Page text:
9. #8

    User Info Menu

    Ugh... it’s hard to respond specifically to this question?

    Look the most important things is not the scales or arpeggios but the connections between them.

    If you can successfully connect a G altered scale into a C major triad note that’s going to sound good. Think ahead- where do you want to end up?

    Many beginners play a series of disconnected scale or chord tones. This sounds amateurish.

    There a number of approaches. I wouldn’t really bother separating ii and V at all if it’s just the diatonic approach. Most experienced improvisers amalgamate them and practice moving them around and resolving them into certain chords. So you get backdoors, tritones, side step Ii Vs and so on as well as the vanilla ii V I.

    You’ll hear a load of confusing stuff about ‘avoid notes’ but all that is really saying is that if you lean on the C on a G mixolydian it will sound like chord II while if you lean on the B it will sound like chord V. One scale is easier. There is no law saying you have to play the 3rd of the V7 (B) in a ii v I lick. In fact it’s often better if you ignore that note .

    Most altered options arose from chromatic voice leading. The altered scale is kind of chromatic voice leading in a scale. Don’t think about it as having a relationship with the underlying chord and you’ll have more fun.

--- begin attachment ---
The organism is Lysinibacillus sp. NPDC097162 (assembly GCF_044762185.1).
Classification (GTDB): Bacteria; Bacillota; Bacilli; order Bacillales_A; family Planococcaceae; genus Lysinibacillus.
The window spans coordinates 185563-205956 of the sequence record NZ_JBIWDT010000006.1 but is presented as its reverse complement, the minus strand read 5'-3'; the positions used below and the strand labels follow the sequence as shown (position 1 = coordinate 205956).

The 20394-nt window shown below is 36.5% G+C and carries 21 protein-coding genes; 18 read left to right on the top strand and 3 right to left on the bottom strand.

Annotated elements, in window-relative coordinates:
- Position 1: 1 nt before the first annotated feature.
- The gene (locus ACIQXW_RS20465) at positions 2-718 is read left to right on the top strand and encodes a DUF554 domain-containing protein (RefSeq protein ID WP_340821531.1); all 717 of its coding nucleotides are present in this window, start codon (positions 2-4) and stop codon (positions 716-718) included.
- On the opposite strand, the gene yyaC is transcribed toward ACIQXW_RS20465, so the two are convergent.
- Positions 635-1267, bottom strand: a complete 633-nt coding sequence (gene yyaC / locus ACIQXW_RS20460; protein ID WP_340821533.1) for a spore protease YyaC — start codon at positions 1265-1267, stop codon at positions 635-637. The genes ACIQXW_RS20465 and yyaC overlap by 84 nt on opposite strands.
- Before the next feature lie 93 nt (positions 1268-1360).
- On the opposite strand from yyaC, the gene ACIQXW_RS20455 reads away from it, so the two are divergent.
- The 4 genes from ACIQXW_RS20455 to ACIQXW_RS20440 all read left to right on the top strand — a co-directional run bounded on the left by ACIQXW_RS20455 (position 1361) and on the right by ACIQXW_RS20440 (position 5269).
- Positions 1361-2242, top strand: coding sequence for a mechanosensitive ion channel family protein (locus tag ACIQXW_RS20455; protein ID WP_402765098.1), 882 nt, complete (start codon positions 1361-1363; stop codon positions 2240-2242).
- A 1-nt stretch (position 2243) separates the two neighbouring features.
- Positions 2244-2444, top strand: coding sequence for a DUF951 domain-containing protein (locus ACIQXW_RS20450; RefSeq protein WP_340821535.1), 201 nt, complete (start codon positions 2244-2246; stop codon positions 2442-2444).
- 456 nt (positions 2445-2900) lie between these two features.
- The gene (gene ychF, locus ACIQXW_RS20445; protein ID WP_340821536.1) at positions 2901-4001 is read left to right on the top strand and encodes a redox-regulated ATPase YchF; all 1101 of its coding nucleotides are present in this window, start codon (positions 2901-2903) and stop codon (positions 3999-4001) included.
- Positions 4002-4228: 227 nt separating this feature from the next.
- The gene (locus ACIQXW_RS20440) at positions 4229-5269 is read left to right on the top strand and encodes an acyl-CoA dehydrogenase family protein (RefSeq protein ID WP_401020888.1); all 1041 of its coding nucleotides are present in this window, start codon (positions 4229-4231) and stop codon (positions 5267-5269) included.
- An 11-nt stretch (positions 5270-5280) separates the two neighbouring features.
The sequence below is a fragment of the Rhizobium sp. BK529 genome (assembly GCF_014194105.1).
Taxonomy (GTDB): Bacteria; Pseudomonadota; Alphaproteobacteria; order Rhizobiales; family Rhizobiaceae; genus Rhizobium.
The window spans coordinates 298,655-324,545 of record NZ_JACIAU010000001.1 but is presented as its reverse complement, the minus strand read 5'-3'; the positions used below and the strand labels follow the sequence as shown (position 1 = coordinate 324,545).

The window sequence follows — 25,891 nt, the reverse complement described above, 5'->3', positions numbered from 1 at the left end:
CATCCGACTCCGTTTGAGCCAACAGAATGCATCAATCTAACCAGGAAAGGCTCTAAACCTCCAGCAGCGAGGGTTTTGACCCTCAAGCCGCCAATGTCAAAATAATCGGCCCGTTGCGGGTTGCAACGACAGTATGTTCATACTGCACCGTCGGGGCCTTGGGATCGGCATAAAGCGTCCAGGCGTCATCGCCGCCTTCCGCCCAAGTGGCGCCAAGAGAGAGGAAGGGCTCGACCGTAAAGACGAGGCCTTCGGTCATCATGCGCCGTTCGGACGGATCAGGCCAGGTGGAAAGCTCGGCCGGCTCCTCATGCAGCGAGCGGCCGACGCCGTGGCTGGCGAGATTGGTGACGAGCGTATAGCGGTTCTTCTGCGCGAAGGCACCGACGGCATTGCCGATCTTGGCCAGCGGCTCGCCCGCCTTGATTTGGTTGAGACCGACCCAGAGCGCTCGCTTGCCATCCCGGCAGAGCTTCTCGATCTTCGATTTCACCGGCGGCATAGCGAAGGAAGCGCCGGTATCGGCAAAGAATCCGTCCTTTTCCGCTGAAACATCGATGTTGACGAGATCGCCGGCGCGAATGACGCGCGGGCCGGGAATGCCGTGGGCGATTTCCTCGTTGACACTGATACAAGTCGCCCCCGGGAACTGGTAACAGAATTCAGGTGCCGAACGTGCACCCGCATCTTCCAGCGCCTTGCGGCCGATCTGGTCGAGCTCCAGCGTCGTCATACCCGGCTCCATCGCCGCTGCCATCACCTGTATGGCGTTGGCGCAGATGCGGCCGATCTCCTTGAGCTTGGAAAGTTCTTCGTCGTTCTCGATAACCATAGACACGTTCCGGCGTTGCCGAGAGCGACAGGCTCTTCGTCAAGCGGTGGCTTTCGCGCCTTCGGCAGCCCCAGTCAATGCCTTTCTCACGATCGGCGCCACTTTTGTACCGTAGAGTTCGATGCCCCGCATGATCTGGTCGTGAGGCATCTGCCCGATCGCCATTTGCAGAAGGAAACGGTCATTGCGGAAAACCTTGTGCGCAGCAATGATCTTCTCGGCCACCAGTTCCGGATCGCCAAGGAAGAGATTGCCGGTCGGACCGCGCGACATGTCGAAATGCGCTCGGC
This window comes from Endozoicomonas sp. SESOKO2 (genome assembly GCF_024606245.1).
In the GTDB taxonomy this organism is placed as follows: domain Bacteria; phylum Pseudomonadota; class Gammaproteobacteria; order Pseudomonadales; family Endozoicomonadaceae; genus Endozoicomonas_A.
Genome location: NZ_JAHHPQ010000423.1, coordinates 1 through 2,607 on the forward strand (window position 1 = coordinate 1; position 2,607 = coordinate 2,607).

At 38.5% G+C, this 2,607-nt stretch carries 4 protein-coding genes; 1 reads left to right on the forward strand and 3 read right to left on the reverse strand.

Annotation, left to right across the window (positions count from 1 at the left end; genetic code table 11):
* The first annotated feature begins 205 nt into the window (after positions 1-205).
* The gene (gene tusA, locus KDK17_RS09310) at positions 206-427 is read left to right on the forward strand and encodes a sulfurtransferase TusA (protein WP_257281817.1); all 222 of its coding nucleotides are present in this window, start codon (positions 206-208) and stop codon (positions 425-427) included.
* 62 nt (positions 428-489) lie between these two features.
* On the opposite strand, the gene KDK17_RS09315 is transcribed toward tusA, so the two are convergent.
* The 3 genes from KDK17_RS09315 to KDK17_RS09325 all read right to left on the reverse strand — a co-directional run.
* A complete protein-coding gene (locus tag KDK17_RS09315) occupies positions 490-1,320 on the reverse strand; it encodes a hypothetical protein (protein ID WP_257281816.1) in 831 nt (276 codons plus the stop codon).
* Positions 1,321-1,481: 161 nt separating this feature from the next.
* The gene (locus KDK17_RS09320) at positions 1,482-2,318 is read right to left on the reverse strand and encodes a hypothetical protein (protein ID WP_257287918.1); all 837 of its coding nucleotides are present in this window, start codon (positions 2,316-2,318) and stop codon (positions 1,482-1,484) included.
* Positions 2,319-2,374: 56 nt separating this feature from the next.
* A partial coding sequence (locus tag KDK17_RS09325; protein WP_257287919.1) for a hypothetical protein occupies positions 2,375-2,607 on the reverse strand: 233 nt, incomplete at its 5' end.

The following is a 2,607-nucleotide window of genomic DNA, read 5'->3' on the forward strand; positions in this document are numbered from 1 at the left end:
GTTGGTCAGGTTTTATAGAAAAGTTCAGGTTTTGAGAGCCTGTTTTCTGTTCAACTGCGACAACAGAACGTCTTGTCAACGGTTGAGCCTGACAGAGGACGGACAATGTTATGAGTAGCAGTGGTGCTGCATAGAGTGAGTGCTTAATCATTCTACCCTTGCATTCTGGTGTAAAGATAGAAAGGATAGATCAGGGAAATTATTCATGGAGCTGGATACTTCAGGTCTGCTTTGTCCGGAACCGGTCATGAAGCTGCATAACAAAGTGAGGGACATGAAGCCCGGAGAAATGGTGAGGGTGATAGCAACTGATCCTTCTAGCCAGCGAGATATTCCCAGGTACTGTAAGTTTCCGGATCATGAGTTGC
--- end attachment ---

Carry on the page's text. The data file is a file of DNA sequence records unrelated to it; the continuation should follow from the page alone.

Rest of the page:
Lastly, no one gives a shit about I. Just play one note from it unless you have something interesting to say. We all know what it sounds like. Most beginning improvisers play too much boring stuff on I. It’s like over explaining something.

    But I hate giving out this advice. The best thing is to listen to and learn lots of ii V I licks.

    These days I tend to think:
    static chord - voice leading - static chord

  10. #9

    User Info Menu

    Nowadays I sing a line in my mind and I play it.

    But, to get to that point, I tried all the usual things first. Scales, arps, juxtapositions, licks, etc.

  11. #10

    User Info Menu

    OP's title is misleading. I think what he means is not how you specifically approach ii V I's but how you mentally organize the fretboard in order to be able to play the changes.

    My approach is to think of each chord as a family of chords. Then I use phrase building devices to work on coming up with lines that connect different families.

  12. #11

    User Info Menu

    I think one gets more out of transcriptions and licks if one has already worked a lot on playing the changes using basic line building material. Chord tones, guide tones, leading notes, chromatic passing notes, enclosures, triads, triads as triplets with leading notes, arpeggio up scale down. These do exist in transcriptions and licks. No need to rediscover them. Once one has mastered them, they can dissect lines they like in order to find out new ideas or fresh applications of old ideas to work on.

    Transcriptions are useful for ear training. But for learning ideas, well, if you can't get through a tune using guide tones or approaching 5ths or whatever, you'll be very confused when you look at Wes's lines.
    Last edited by Tal_175; 10-05-2020 at 06:51 AM.

  13. #12

    User Info Menu

    In terms of fretboard organisation my aim is to make chords and lines as integrated as possible. I don’t think it’s helpful to think of scale/position playing in one category and voicings in another. Merge them.